UK’s London Live May Have Caused ‘Significant Harm’ By Airing Interview With Coronavirus Denier David Icke

David Icke
London Real/YouTube

The UK’s media regulator Ofcom has censured local TV channel London Live after it broadcast an 80-minute interview with David Icke, in which the notorious conspiracy theorist made baseless claims about coronavirus.

On April 8, London Live aired London Real: COVID-19 an edited version of an interview Icke did with YouTube channel London Real in March on the coronavirus crisis. During the exchange with presenter Brian Rose, a largely unchallenged Icke set out his wild theory that the pandemic is part of a plot by technocrats to destroy the global economy and impose mass surveillance on society.

The interview prompted 48 complaints and Ofcom launched an urgent investigation into the matter to establish whether London Live broke strict broadcasting standards in the UK. Ofcom today has concluded that London Real: COVID-19 represented a “serious” breach of its Broadcasting Code and is now considering sanctions (up to an including a fine) against the broadcaster, which is owned by Russian billionaire Evgeny Lebedev.

In its assessment, Ofcom said Icke “was allowed to set out his highly controversial and unsubstantiated views on the coronavirus and the public policy response to it in significant detail with very little challenge or context.” It added Icke’s views “had the potential to undermine confidence in the motives of public authorities for introducing restrictions and therefore discourage viewers from following current official rules around social distancing.” In short, Ofcom concluded that this might have caused “significant harm to viewers,” given the virus has killed more than 16,000 people in the UK and the lockdown currently is the most effective weapon for keeping it in check.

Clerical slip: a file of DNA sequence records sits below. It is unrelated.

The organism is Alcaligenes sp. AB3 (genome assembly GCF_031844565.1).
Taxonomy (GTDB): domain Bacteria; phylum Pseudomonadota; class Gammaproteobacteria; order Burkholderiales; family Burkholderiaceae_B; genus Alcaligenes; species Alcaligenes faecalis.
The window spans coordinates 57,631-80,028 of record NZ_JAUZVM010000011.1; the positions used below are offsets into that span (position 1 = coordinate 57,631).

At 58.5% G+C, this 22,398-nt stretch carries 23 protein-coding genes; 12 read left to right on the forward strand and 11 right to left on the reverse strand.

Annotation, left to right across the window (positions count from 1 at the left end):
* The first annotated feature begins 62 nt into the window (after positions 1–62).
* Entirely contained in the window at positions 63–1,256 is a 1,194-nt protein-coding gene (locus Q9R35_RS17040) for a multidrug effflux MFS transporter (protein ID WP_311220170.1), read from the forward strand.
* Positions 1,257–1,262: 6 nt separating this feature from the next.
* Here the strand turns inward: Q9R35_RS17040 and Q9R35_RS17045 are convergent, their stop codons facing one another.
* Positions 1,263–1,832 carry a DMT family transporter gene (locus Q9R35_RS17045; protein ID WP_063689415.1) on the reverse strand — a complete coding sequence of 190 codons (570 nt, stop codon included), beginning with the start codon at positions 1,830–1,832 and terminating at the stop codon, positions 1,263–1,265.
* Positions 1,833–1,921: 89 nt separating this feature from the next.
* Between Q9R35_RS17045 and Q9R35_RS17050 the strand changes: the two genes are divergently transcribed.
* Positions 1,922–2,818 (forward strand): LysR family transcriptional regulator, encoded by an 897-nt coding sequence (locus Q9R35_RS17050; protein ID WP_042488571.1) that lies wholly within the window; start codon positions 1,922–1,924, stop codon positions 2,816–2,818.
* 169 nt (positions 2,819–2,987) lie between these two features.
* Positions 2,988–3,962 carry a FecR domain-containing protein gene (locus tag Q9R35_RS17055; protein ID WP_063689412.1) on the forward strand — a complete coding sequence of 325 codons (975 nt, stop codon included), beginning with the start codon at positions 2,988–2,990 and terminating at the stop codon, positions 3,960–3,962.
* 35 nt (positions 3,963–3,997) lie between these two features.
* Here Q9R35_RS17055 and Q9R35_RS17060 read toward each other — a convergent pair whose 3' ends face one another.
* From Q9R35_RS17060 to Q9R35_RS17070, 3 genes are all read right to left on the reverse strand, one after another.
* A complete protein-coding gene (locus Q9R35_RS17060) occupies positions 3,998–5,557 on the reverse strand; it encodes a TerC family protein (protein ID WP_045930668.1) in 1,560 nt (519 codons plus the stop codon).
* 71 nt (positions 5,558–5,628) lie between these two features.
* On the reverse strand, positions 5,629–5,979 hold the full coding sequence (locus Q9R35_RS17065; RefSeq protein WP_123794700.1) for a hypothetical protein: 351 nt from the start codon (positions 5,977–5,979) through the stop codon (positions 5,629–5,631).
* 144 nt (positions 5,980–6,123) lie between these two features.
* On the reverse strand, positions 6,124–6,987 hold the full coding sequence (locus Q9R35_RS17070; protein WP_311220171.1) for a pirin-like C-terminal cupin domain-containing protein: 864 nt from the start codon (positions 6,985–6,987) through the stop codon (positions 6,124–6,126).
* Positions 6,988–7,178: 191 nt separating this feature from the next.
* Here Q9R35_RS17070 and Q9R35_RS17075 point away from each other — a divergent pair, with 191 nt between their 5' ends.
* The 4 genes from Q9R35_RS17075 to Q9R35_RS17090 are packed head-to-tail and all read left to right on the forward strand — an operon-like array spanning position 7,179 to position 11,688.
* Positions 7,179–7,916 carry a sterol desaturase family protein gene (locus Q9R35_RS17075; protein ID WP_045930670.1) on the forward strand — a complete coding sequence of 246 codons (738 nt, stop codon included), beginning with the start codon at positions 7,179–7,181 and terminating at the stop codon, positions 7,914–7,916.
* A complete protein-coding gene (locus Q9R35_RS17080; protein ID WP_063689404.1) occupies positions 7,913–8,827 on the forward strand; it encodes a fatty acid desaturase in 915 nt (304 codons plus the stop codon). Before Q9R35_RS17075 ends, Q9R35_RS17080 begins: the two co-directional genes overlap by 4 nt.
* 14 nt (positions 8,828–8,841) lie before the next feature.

London Live accepted Ofcom’s decision but argued that Icke’s “absurd” theories were unlikely to have caused harm to viewers and that he was introduced by Rose as a “professional conspiracy theorist.” It said presenter Rose also made clear that he believed that coronavirus “occurred naturally” and that a vaccine will be found to combat the virus.

This Morning, Eamonn Holmes
Eamonn Holmes (right). Shutterstock

In addition to the London Live ruling, Ofcom also said it has issued guidance to ITV and its presenters after This Morning host Eamonn Holmes made comments last week about the baseless conspiracy linking 5G with the spread of coronavirus. Holmes, who clarified his remarks in an on-air apology the next day, said he took issue with “mainstream media immediately slapping that [5G theory] down as not true when they don’t know it’s not true.”

“In our view, Eamonn Holmes’ ambiguous comments were ill-judged and risked undermining viewers’ trust in advice from public authorities and scientific evidence. His statements were also highly sensitive in view of the recent attacks on mobile phone masts in the UK, caused by conspiracy theories linking 5G technology and the virus,” Ofcom said.

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